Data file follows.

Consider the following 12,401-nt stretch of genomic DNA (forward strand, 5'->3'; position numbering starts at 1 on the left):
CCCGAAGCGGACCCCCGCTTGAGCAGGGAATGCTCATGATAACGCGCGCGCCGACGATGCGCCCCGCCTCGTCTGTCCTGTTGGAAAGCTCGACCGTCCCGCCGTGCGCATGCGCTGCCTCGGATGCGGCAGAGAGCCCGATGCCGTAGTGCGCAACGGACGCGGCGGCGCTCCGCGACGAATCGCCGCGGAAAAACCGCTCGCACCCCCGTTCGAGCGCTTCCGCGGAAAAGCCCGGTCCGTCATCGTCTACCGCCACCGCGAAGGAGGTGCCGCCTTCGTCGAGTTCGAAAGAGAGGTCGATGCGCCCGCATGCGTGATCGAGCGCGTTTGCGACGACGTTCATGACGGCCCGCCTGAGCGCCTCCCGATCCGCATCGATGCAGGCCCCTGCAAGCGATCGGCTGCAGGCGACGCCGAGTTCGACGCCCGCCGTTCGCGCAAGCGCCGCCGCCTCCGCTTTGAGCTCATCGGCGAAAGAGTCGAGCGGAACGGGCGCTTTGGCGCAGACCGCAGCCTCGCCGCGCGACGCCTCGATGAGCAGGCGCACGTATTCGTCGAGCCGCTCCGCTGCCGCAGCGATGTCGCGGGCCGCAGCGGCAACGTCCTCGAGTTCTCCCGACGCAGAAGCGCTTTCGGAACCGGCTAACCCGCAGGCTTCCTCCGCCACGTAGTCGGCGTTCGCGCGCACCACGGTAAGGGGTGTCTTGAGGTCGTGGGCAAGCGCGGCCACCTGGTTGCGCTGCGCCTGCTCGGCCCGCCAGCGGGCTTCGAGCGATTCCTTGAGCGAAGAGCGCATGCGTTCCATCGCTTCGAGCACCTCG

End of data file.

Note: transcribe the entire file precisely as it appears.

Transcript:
Consider the following 12,401-nt stretch of genomic DNA (forward strand, 5'->3'; position numbering starts at 1 on the left):
CCCGAAGCGGACCCCCGCTTGAGCAGGGAATGCTCATGATAACGCGCGCGCCGACGATGCGCCCCGCCTCGTCTGTCCTGTTGGAAAGCTCGACCGTCCCGCCGTGCGCATGCGCTGCCTCGGATGCGGCAGAGAGCCCGATGCCGTAGTGCGCAACGGACGCGGCGGCGCTCCGCGACGAATCGCCGCGGAAAAACCGCTCGCACCCCCGTTCGAGCGCTTCCGCGGAAAAGCCCGGTCCGTCATCGTCTACCGCCACCGCGAAGGAGGTGCCGCCTTCGTCGAGTTCGAAAGAGAGGTCGATGCGCCCGCATGCGTGATCGAGCGCGTTTGCGACGACGTTCATGACGGCCCGCCTGAGCGCCTCCCGATCCGCATCGATGCAGGCCCCTGCAAGCGATCGGCTGCAGGCGACGCCGAGTTCGACGCCCGCCGTTCGCGCAAGCGCCGCCGCCTCCGCTTTGAGCTCATCGGCGAAAGAGTCGAGCGGAACGGGCGCTTTGGCGCAGACCGCAGCCTCGCCGCGCGACGCCTCGATGAGCAGGCGCACGTATTCGTCGAGCCGCTCCGCTGCCGCAGCGATGTCGCGGGCCGCAGCGGCAACGTCCTCGAGTTCTCCCGACGCAGAAGCGCTTTCGGAACCGGCTAACCCGCAGGCTTCCTCCGCCACGTAGTCGGCGTTCGCGCGCACCACGGTAAGGGGTGTCTTGAGGTCGTGGGCAAGCGCGGCCACCTGGTTGCGCTGCGCCTGCTCGGCCCGCCAGCGGGCTTCGAGCGATTCCTTGAGCGAAGAGCGCATGCGTTCCATCGCTTCGAGCACCTCG